However, that public platform doesn’t mean that Caitlyn Jenner is a perfect advocate for all LGBT people, or even for all trans people. Just because she’s a trans woman doesn’t mean that Jenner should understand why same-sex marriage is so important to cisgender lesbian, gay, and bisexual individuals—as sexual orientation and gender identity are two different things—and she’s earned her own learning curve on the issue. What people are expecting from Jenner is perfection solely based on her trans identity being made public—and that’s a problem.
In being a wealthy, white celebrity whose every move is news, Jenner has incredible privileges that many trans people never will.
The idea that Caitlyn Jenner must be a perfect advocate runs the risk of assuming that trans people cannot think differently, or if they do, their transness is diminished. The sad truth is that many individuals still have lukewarm support of marriage equality. According to a 2013 Pew Research Center survey, 93 percent supported same-sex marriage, and while 74 percent agreed with that statement “strongly,“ another 18 percent were less adamant, saying merely that they favored gay marriage.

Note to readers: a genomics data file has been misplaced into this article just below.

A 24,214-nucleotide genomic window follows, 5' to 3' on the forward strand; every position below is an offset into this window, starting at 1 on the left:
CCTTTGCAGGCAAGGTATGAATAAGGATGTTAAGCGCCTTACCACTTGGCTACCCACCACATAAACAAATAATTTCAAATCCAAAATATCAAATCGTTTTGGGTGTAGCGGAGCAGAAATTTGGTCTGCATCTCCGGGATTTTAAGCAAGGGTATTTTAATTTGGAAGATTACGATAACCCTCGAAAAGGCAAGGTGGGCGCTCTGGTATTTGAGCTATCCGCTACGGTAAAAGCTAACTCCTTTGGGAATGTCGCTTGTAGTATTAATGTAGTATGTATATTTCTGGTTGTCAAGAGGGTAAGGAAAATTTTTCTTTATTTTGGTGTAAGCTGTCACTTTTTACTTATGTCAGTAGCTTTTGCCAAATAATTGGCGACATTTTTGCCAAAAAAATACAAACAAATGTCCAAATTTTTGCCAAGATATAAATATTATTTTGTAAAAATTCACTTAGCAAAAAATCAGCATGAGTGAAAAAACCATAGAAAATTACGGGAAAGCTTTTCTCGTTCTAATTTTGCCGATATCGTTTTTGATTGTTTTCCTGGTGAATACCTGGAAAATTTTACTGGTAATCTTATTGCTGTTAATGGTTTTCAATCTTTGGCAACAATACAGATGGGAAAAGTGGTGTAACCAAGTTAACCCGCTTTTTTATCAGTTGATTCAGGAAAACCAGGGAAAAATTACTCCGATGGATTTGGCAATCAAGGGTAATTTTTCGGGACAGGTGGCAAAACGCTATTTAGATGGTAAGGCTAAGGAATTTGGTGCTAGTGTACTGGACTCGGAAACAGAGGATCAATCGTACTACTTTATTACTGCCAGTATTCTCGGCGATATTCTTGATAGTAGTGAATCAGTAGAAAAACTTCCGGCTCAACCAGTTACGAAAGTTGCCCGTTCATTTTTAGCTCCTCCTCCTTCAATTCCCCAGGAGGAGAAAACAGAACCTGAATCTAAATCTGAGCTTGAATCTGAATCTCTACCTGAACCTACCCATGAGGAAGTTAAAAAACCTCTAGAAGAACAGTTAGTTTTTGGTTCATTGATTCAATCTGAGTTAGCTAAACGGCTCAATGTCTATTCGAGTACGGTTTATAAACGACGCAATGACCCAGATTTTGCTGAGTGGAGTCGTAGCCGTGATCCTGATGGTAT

But even if all of those people supported same-sex marriage, it does not make them perfect advocates for equal rights. And that’s what gets lost in this conversation.
Being frustrated at every single one of Jenner’s mistakes assumes that her perfect answers will lead to the eradication of trans discrimination. It won’t. While Jenner is an easy target to show our frustrations of her not being fully supportive of marriage equality, fighting her isn’t leading to anyone’s liberation anytime soon.
The National Transgender Discrimination Survey highlights that 26 percent of trans people lost a job due to bias, 50 percent were harassed while at work, and 78 percent of trans students were harassed or assaulted. The transphobia that drives the discrimination is exacerbated when the trans person is a person of color and also faces compounding racism because of the multiplicities of their experiences.
What people are expecting from Jenner is perfection solely based on her trans identity being made public—and that’s a problem.